Ligand binding to heme proteins. VI. Interconversion of taxonomic substates in carbonmonoxymyoglobin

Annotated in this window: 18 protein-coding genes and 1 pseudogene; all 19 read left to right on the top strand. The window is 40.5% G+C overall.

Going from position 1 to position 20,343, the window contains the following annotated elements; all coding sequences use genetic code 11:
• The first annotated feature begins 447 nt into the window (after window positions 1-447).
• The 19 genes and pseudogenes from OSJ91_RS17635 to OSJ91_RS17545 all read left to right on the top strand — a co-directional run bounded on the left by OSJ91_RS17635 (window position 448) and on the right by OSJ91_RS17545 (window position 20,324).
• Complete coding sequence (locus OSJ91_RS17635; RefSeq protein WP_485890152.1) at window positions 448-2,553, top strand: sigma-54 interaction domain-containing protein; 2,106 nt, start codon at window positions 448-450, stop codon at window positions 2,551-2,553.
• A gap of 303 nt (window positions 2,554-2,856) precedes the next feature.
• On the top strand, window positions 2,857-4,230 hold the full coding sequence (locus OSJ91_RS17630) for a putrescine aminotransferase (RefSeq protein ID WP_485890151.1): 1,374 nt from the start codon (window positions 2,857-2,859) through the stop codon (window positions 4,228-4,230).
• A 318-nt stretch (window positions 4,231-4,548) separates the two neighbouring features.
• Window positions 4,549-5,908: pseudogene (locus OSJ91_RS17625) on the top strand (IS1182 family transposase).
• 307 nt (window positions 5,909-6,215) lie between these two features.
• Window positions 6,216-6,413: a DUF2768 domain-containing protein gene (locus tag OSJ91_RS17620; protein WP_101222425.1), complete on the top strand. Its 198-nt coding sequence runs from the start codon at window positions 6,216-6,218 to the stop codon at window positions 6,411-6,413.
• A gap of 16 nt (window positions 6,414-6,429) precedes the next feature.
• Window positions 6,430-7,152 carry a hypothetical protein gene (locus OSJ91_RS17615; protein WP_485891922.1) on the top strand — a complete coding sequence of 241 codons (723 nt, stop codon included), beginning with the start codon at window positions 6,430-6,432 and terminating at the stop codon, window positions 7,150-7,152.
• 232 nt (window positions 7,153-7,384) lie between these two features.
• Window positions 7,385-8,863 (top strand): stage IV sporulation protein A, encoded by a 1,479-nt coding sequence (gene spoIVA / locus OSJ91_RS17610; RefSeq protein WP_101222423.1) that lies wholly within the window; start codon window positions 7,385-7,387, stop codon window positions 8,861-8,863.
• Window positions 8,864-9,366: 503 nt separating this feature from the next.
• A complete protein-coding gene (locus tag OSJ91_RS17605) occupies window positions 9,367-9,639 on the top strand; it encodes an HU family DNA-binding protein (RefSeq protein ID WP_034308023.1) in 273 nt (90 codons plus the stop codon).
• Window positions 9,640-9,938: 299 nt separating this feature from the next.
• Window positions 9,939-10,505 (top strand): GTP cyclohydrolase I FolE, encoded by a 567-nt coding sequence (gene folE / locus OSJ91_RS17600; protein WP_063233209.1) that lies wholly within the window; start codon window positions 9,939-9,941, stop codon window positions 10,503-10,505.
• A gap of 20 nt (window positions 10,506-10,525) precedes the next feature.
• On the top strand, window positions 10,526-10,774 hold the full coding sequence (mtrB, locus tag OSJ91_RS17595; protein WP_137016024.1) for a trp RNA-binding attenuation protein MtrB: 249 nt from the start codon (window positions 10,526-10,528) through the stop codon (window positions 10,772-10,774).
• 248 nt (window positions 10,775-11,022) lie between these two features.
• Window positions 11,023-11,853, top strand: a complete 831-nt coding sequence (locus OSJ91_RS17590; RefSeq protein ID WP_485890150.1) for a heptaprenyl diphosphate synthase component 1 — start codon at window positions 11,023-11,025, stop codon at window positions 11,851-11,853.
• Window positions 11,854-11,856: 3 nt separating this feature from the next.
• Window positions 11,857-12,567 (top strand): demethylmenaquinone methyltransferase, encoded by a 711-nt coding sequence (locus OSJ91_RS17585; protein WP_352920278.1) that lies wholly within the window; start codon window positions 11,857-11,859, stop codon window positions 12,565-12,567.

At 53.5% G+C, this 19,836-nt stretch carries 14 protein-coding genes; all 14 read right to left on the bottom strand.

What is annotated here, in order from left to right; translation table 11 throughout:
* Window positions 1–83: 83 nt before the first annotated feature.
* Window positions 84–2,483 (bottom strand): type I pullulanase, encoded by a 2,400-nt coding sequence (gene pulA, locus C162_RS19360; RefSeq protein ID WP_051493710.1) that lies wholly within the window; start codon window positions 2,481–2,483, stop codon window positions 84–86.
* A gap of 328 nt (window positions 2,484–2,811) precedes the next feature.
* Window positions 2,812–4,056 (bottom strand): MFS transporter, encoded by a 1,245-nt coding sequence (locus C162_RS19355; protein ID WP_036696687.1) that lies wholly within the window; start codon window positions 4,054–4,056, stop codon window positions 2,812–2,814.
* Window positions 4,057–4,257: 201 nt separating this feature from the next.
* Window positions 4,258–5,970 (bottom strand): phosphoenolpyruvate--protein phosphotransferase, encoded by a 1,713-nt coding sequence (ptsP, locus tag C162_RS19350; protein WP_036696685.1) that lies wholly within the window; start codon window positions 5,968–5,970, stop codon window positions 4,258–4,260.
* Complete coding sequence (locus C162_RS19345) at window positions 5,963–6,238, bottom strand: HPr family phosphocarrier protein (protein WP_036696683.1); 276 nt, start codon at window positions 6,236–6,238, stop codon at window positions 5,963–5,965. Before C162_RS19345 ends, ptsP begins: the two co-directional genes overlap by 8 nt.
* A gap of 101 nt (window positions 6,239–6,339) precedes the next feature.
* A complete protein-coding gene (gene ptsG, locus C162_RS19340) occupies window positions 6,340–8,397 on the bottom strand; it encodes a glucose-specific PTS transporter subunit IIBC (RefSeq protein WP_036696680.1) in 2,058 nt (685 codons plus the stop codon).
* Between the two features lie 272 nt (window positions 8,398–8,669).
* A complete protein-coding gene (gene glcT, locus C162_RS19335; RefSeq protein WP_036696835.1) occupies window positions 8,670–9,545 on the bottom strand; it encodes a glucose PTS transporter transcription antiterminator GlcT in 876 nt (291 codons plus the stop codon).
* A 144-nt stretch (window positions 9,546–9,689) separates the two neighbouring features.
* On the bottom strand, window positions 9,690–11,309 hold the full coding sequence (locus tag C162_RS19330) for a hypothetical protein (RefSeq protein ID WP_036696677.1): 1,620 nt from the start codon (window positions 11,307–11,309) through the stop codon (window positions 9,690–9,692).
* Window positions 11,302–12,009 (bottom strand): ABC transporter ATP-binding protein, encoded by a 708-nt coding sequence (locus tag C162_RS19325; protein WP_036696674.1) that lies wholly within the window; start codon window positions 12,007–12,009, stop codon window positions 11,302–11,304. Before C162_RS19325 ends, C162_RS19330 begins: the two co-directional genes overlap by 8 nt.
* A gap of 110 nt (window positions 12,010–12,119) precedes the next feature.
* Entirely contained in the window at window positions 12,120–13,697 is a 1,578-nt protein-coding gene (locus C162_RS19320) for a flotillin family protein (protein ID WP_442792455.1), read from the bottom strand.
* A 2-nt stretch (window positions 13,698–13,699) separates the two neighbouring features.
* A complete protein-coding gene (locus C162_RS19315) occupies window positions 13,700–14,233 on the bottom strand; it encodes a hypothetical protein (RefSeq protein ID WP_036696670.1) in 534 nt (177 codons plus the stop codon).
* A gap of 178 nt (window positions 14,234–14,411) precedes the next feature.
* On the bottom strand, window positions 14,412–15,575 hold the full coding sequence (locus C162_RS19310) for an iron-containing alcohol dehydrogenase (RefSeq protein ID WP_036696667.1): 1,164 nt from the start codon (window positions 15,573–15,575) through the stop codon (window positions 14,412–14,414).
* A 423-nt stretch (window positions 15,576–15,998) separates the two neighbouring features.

The kinetic properties of the three taxonomic A substates of sperm whale carbonmonoxy myoglobin in 75% glycerol/buffer are studied by flash photolysis with monitoring in the infrared stretch bands of bound CO at nu(A0) approximately 1967 cm-1, nu(A1) approximately 1947 cm-1, and nu(A3) approximately 1929 cm-1 between 60 and 300 K. Below 160 K the photodissociated CO rebinds from the heme pocket, no interconversion among the A substates is observed, and rebinding in each A substate is nonexponential in time and described by a different temperature-independent distribution of enthalpy barriers with a different preexponential. Measurements in the electronic bands, e.g., the Soret, contain contributions of all three A substates and can, therefore, be only approximately modeled with a single enthalpy distribution and a single preexponential. The bond formation step at the heme is fastest for the A0 substate, intermediate for the A1 substate, and slowest for A3. Rebinding between 200 and 300 K displays several processes, including geminate rebinding, rebinding after ligand escape to the solvent, and interconversion among the A substates. Different kinetics are measured in each of the A bands for times shorter than the characteristic time of fluctuations among the A substates. At longer times, fluctuational averaging yields the same kinetics in all three A substates. The interconversion rates between A1 and A3 are determined from the time when the scaled kinetic traces of the two substates merge. Fluctuations between A1 and A3 are much faster than those between A0 and either A1 or A3, so A1 and A3 appear as one kinetic species in the exchange with A0. The maximum-entropy method is used to extract the distribution of rate coefficients for the interconversion process A0<--> A1 + A3 from the flash photolysis data. The temperature dependencies of the A substate interconversion processes are fitted with a non-Arrhenius expression similar to that used to describe relaxation processes in glasses. At 300 K the interconversion time for A0<--> A1 + A3 is 10 microseconds, and extrapolation yields approximately 1 ns for A1<--> A3. The pronounced kinetic differences imply different structural rearrangements. Crystallographic data support this conclusion: They show that formation of the A0 substate involves a major change of the protein structure; the distal histidine rotates about the C(alpha)-C(beta) bond, and its imidazole sidechain swings out of the heme pocket into the solvent, whereas it remains in the heme pocket in the A1<--> A3 interconversion. The fast A1<--> A3 exchange is inconsistent with structural models that involve differences in the protonation between A1 and A3

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